A Methodology for Eliminating the Use of Ozone-Depleting Solvents in Aircraft Maintenance 940063
The mandates of the Montreal Protocol on Substances that Deplete the Ozone Layer are having a significant impact on operations at aircraft maintenance facilities worldwide. The impending phaseout of the use of the two most prevalent cleaning solvents - CFC-113 and 1,1,1-trichloroethane - requires engineers at these facilities to identify and evaluate potential alternatives to the use of these substances in all applications. While airlines in many developed countries are well on their way to completing their elimination of ozone-depleting solvents, some of the smaller airlines, as well as those in less developed countries, may not have access to sufficient information about alternative processes.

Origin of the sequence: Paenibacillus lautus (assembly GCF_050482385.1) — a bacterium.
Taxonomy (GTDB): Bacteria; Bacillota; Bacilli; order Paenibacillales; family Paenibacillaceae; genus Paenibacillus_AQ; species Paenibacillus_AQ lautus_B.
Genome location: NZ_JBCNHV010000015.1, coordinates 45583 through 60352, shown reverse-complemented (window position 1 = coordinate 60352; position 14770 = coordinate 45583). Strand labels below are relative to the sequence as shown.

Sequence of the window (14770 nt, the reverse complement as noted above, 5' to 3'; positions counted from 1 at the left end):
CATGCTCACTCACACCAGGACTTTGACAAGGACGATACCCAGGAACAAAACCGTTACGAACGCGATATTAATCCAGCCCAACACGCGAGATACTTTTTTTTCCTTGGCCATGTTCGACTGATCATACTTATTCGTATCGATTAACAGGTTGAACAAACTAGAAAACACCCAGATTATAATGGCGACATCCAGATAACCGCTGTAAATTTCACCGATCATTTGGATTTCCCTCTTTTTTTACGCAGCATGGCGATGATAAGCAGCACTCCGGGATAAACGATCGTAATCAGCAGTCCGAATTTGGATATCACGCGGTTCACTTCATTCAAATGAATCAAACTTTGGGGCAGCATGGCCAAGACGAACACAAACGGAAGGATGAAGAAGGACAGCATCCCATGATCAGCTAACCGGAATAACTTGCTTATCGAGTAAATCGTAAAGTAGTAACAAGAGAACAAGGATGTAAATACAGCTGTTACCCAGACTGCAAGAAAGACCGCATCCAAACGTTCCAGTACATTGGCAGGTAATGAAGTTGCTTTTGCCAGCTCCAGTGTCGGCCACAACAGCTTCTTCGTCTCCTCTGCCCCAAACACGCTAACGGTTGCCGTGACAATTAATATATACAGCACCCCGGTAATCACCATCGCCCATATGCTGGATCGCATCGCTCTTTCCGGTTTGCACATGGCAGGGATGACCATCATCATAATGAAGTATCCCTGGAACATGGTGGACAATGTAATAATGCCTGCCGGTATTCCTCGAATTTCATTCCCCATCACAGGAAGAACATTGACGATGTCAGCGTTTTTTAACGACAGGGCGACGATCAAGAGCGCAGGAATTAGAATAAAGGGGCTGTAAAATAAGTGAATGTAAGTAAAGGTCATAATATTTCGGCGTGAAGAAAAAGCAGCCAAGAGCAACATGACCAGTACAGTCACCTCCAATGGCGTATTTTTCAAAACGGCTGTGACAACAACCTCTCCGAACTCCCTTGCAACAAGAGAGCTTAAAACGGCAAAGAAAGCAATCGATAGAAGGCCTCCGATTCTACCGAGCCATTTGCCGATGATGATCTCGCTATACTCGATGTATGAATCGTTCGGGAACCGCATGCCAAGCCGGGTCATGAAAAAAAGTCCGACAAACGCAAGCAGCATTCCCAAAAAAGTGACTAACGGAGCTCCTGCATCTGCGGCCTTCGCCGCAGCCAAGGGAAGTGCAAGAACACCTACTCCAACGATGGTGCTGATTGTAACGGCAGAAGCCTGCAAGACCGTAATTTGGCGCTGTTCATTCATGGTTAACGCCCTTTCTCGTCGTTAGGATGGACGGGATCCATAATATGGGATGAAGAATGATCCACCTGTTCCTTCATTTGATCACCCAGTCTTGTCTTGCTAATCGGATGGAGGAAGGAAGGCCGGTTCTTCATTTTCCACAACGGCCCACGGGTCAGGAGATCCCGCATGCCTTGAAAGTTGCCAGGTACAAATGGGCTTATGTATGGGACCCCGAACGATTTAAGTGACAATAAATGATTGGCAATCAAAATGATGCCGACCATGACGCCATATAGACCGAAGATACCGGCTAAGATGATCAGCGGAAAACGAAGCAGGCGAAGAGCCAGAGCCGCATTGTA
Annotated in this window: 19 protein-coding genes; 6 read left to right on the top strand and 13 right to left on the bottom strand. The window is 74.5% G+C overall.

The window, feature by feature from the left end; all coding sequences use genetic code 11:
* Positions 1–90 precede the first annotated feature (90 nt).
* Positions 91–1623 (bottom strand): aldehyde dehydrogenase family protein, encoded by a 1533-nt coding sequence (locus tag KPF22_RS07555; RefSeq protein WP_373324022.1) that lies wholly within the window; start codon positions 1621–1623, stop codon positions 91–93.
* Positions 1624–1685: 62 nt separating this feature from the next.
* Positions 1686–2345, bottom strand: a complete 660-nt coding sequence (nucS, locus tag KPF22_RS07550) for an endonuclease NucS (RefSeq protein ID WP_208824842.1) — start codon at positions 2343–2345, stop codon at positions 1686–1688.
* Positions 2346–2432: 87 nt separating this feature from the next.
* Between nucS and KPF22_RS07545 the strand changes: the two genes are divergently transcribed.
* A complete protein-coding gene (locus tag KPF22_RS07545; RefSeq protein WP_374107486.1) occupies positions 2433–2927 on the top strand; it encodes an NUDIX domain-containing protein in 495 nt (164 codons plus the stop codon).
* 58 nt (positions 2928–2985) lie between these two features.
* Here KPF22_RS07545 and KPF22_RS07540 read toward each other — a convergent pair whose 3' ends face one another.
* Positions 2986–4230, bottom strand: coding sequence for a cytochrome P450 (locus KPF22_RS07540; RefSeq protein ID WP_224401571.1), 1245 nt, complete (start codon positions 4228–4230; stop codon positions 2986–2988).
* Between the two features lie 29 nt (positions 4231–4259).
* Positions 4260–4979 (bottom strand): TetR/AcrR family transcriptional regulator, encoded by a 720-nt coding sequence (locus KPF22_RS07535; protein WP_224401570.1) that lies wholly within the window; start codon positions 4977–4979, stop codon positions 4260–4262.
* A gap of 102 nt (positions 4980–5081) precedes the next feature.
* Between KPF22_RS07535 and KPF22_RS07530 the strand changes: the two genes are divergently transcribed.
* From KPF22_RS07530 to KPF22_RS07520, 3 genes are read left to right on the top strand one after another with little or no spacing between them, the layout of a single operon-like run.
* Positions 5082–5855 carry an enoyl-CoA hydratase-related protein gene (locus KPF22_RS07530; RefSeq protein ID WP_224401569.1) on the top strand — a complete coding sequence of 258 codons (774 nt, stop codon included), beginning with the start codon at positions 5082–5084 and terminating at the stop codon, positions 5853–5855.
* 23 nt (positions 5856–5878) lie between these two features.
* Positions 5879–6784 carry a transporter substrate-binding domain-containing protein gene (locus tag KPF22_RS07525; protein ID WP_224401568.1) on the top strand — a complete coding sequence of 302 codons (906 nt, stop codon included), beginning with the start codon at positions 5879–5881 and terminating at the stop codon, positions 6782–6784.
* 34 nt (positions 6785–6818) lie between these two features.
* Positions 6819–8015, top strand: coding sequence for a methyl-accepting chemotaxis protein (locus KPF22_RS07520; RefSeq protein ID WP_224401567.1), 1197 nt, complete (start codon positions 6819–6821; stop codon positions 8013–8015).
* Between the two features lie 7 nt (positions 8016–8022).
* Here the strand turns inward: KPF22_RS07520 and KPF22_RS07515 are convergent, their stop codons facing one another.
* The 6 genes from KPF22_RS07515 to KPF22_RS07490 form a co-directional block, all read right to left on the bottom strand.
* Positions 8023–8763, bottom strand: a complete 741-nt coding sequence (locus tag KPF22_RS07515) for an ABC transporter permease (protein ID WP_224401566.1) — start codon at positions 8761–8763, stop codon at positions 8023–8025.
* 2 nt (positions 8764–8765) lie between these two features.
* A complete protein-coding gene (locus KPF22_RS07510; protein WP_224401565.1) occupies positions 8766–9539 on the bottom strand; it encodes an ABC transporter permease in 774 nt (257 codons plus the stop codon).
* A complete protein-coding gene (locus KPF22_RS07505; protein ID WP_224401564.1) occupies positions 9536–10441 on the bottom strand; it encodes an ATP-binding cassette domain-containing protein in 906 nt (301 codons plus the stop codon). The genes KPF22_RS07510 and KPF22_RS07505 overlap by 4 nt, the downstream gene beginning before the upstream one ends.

The United States Environmental Protection Agency, in cooperation with the Industry Cooperative for Ozone Layer Protection, Thai Airways International, and the Government of Thailand, have prepared a technical manual designed to aid airlines in their phaseout efforts. The manual, titled “Eliminating CFC-113 and Methyl Chloroform in Aircraft Maintenance Procedures,” provides general information on the alternatives themselves, and presents an overall strategy for identifying and evaluating alternatives.